New York Times editorial calls for more censorship to ‘protect democracy’
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The New York Times published an op-ed Monday calling for more censorship to “protect democracy.”
The editorial titled “How to Stop the Rising Tide of Fake News from Drowning Our Democracy,” argued that the “market of ideas” model is outdated.
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Author Richard Hasen, who is a professor at the University of California, Irvine School of Law, has written about “cheap talk” in which he describes views as “misinformation” and ” disinformation”. He pleads for “new legal tools” that will help fight “cheap speech”.
“Among the legal changes that could help are an update to campaign finance laws to cover what is now mostly unregulated political advertising on the internet, labeling deep infringements as ‘impaired’ to help voters to separate fact from fiction and a tougher ban on foreign campaign spending. Congress should also make it a crime to lie about when, where and how people vote.” , Hasen wrote.
However, Hasen is not optimistic about the Supreme Court confirming these changes.
“Unfortunately, the current Supreme Court would most likely view many of these proposed legal changes as a violation of First Amendment free speech guarantees. Much of the Court’s jurisprudence hinges on faith in an outdated metaphor of the” marketplace of ideas, “which assumes that truth will emerge through counter-speech,” Hasen wrote. Today, the most obvious danger to American democracy is not government censorship, but the loss of voter confidence and competence that stems from the sea of misinformation and vitriol. “
He goes on to say that even if all of his proposals were adopted and upheld by the Supreme Court, the First Amendment would preclude other actions that he argues are necessary.
“Even if Congress passed all of the changes I’ve proposed and the Supreme Court upheld them – both highly unlikely proposals – it would barely be enough to sustain American democracy in an age of cheap talk. For example, the first amendment would surely ban a law that would require social media companies to remove from social media platforms grandstanding candidates who undermine the integrity of elections; we wouldn’t want a government bureaucrat (under the control of a president partisan) make such a call. But such talk is one of the greatest dangers we face today,” Hasen argues.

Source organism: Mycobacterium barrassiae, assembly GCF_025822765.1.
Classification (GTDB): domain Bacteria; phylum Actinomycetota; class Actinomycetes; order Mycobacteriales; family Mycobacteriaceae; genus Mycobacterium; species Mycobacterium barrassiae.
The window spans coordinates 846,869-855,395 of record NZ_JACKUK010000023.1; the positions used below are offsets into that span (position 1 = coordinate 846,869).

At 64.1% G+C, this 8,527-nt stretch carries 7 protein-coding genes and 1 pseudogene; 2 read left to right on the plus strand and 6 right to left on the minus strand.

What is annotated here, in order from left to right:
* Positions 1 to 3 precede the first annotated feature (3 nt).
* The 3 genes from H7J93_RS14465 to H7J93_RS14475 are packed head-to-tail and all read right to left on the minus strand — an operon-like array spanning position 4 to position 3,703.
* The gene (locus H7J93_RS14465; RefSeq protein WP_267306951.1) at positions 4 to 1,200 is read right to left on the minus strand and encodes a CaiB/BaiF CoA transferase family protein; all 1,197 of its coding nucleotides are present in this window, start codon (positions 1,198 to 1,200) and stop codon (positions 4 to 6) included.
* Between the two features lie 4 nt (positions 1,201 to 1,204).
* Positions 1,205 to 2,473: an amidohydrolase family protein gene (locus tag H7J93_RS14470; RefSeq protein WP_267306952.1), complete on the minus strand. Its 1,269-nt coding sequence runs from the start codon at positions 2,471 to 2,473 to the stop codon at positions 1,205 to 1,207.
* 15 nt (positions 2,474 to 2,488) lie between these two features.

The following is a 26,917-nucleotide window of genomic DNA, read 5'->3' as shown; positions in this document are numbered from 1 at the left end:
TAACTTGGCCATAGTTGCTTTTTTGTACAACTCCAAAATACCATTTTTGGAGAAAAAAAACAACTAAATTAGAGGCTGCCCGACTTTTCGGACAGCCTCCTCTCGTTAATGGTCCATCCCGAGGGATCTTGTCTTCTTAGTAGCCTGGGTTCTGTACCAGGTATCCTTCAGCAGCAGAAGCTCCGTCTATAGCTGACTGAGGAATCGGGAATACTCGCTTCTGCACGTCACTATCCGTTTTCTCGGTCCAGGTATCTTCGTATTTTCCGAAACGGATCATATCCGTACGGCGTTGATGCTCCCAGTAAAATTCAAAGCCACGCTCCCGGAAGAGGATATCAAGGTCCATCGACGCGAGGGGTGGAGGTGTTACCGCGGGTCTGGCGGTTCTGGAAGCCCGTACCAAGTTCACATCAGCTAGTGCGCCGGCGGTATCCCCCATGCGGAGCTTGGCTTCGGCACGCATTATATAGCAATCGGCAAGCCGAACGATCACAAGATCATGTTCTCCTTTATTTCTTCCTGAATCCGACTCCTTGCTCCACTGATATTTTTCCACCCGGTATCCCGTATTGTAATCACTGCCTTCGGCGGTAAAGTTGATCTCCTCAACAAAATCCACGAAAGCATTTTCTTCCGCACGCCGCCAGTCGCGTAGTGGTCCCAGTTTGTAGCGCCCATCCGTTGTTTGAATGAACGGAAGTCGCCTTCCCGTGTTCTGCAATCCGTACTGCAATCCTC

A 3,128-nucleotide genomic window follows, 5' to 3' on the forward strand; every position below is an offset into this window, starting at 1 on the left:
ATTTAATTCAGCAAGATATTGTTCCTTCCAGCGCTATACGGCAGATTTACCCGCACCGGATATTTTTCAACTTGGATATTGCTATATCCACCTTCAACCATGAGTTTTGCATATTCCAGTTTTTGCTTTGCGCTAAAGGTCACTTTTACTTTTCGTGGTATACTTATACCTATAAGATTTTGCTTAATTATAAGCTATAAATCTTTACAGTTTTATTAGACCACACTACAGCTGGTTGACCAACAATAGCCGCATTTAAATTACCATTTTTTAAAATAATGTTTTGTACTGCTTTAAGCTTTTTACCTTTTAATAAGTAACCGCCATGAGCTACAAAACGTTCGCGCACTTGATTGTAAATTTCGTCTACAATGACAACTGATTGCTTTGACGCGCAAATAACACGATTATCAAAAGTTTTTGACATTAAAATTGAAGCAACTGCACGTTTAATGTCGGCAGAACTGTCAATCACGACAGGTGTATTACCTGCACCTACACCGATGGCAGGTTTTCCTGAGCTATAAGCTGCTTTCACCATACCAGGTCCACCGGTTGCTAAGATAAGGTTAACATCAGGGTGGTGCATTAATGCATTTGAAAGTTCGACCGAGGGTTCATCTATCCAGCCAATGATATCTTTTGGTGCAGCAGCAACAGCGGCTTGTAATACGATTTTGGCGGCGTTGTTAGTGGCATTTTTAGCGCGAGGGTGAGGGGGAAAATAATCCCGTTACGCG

He calls on voters to pressure social media companies and other platforms to take action against “extreme” political figures, such as misrepresenting them. Twitter has come under fire for banning conservative figures like former President Trump and Rep. Majorie-Taylor Greene, R-Ga., while allowing Kremlin officials, Iranian Ayatollahand the taliban stay on the platform.
In addition, he calls on civic groups, bar associations and professional associations, religious institutions and trade unions to fight “disinformation” and “misinformation”.
“This is easier said than done. It will require the mobilization of everyone, not just the government: civic groups, bar associations and professional associations, religious institutions, trade unions and businesses all have a role to play. player.”
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In order to save democracy, we must limit free speech, argues Hansen.
“Today, the most obvious danger to American democracy is not government censorship, but the loss of voter confidence and competence that stems from the sea of misinformation and vitriol.”